The International Association of Machinists and Aerospace Workers (IAM) has announced it wants to become the exclusive union representative of ACS Ramp and Cargo employees. This is IAM’s third attempt to organize Ramp and Cargo employees at Delta, following a lost election in 2010 and an unsuccessful card-collection effort in 2019. IAM has also unsuccessfully attempted to organize other Delta work groups, including Above-Wing, Reservations, and Flight Attendants.
Learn more about the benefits our people have today and the potential impact IAM could have on our future.
During the Delta-Northwest merger, IAM lost elections in 2010 for Ramp and Cargo, Above-Wing, Reservations, and other workgroups – even though they already represented those workers at Northwest.
In 2015, IAM filed for an election for Delta flight attendants but withdrew the application after the National Mediation Board found that A-Cards with fraudulent signatures were submitted. They continued an unsuccessful card-collection effort at Delta for years.
In 2018, IAM launched yet another unsuccessful bid to represent ACS Ramp and Cargo employees.
IAM organizers often make promises about what a contract will have, saying you can keep what you like and make improvements on everything else. The truth is that union contract negotiations are a give and take process that can take years. Any one thing that is negotiated could stay the same, get worse, or get better.
Consider just a few things:
During negotiations there are often no improvements to pay or work rules. For example, it took IAM 4.5 years to negotiate a post-merger contract at United and during those negotiations, there were no pay increases.
The most important aspects of your work-life are on the table. Do you take your company seniority if you transfer between Ramp or Cargo and Above-Wing? Can a leader help you load bags? How would bidding for schedules work? What would be the shift swapping and overtime rules? These work rules (and much more) are on the table and subject to the give and take of negotiations. At Delta, you can move within ACS and carry your full company seniority with you and your leaders can pitch in to help. This is not always true with a union contract, including pre-merger IAM Northwest contracts.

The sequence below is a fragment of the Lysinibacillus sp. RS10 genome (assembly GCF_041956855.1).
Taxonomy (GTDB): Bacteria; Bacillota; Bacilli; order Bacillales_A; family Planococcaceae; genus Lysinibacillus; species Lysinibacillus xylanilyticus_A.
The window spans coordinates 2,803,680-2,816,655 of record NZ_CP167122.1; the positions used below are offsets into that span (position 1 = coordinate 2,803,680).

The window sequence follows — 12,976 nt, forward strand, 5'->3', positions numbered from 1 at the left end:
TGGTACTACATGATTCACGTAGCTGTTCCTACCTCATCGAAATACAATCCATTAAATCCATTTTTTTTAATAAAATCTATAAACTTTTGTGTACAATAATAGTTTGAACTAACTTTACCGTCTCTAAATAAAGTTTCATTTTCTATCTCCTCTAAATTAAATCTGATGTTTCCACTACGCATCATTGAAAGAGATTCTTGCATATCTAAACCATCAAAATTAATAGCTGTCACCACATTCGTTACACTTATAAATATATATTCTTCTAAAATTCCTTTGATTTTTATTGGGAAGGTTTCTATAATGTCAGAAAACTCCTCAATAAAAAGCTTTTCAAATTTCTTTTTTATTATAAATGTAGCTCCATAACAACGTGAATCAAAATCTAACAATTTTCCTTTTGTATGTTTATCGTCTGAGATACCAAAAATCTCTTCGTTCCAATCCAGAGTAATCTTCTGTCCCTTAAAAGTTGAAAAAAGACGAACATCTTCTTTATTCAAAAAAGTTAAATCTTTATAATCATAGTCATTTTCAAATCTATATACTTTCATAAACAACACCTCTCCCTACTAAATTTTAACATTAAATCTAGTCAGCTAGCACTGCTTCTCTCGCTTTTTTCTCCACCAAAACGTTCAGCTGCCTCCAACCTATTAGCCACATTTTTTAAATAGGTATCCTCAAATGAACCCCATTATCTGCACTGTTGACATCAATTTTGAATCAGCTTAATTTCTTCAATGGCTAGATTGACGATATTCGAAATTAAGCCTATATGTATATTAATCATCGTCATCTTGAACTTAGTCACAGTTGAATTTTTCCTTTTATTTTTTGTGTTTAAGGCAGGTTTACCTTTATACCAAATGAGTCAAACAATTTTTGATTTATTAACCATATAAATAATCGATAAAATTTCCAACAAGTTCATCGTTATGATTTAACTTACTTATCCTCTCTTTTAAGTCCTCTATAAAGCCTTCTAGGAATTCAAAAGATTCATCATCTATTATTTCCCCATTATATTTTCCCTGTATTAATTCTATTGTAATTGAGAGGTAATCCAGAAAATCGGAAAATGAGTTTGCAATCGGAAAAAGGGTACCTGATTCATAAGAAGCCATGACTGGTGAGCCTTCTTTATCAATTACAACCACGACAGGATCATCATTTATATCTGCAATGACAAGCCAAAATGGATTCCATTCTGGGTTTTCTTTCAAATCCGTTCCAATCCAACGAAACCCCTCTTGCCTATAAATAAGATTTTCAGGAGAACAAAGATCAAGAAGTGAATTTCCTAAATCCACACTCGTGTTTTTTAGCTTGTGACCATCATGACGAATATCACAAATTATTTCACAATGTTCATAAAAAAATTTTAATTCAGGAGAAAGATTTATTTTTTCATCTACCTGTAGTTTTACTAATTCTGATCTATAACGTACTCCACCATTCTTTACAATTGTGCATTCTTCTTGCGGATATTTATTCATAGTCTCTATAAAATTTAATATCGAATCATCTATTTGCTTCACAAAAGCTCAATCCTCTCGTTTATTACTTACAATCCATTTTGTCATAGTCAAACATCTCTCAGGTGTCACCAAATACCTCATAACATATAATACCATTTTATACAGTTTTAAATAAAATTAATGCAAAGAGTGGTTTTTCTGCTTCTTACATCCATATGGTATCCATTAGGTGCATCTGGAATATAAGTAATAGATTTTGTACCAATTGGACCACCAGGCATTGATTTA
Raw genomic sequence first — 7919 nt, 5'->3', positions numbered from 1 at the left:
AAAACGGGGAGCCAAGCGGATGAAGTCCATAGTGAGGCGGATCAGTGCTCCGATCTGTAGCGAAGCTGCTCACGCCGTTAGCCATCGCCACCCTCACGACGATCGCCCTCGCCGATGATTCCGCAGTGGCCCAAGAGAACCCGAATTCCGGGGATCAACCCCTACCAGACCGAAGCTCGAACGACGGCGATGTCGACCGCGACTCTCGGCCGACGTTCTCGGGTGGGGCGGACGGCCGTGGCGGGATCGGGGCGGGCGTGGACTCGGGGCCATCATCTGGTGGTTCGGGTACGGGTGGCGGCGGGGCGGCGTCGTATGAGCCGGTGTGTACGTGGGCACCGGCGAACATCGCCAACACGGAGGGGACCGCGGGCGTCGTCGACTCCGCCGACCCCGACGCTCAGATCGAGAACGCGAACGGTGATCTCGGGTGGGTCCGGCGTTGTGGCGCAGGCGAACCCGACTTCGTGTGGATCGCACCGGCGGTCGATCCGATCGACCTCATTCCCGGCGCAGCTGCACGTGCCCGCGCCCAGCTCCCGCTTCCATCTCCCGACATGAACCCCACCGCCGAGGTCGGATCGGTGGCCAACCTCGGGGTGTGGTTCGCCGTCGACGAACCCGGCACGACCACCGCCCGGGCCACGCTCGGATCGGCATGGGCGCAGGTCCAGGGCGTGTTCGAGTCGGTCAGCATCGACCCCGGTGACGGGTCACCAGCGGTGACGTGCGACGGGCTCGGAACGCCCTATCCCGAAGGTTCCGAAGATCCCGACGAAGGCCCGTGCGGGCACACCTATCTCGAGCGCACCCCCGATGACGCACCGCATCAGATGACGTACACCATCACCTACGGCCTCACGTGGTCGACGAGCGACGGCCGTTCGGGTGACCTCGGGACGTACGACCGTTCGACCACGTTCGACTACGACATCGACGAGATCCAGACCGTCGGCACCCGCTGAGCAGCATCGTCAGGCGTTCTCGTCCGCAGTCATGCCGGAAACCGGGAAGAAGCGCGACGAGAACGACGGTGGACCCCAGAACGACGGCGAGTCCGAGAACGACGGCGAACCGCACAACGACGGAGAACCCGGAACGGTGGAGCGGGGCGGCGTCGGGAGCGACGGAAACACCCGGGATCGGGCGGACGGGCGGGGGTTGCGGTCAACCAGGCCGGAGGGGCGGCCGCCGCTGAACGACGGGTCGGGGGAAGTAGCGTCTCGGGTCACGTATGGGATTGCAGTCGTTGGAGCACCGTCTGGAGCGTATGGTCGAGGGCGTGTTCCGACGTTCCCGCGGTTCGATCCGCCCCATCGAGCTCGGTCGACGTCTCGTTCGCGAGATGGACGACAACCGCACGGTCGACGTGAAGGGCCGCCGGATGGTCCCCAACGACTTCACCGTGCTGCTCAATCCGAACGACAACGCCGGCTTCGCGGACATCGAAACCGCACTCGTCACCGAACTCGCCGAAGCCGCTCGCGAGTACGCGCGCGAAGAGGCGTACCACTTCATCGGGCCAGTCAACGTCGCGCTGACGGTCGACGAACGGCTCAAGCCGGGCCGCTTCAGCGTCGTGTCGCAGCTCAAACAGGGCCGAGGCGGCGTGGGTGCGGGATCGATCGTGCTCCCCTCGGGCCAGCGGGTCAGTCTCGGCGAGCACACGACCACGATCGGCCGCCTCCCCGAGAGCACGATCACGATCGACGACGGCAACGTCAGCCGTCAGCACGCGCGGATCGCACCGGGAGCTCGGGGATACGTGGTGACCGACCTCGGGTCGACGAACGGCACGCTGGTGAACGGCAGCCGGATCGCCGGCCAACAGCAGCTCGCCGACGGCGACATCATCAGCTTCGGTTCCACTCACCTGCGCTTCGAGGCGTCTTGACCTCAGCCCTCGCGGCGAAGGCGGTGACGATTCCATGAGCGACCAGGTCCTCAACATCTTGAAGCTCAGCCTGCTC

IAM "job security” is not all it’s cracked up to be. During the pandemic, we worked together to protect and create jobs while union contracts at other airlines forced competitors to deal with the downturn through furloughs. IAM's track record before the pandemic also speaks for itself. At Alaska, the ramp workforce is half what it was 10 years ago, due to outsourcing in their hubs. At United, approximately 2,300 fleet and customer service jobs were outsourced between 2013-2015. Meanwhile, at Delta we continue to work together to protect jobs and insource previously contracted work, including 2,000 new jobs over the past five years.
Contract negotiations are not quick or easy. They can take years to complete, and improvements are minimal while the process plays out. Just look at IAM’s track record at other airlines:
American: 4.5 years to negotiate the post-merger agreement for ramp and cargo employees.
United: 4.5 years to negotiate the post-merger agreement for ramp and cargo employees.
Southwest: 4.5 years to negotiate its latest Above-Wing contract.
CommutAir: 7.5 years to get a first contract for 150 flight attendants.
Air Wisconsin: 6 years to negotiate its latest contract for 180 mechanics.
The relationship between Delta leaders and the frontline has proven to be a faster, stronger, and more effective way to drive improvements than this process.
In 2021, IAM members paid dues to cover nearly $40 million in salaries and disbursements to IAM International officers and other employees. Delta employees would be worth more than $20 million in annual mandatory dues paid to the IAM.
Since 2013, 20 IAM officials across 16 states have been indicted on embezzlement, theft, and other financial crimes charges, with up to 5-year prison sentences.
In 2015, IAM filed for an election for Delta flight attendants but withdrew the application after the National Mediation Board found that A-Cards with fraudulent signatures were submitted.
During past IAM organizing efforts, Delta employees— and even their families—received uninvited calls, texts and visits to their homes from IAM solicitors.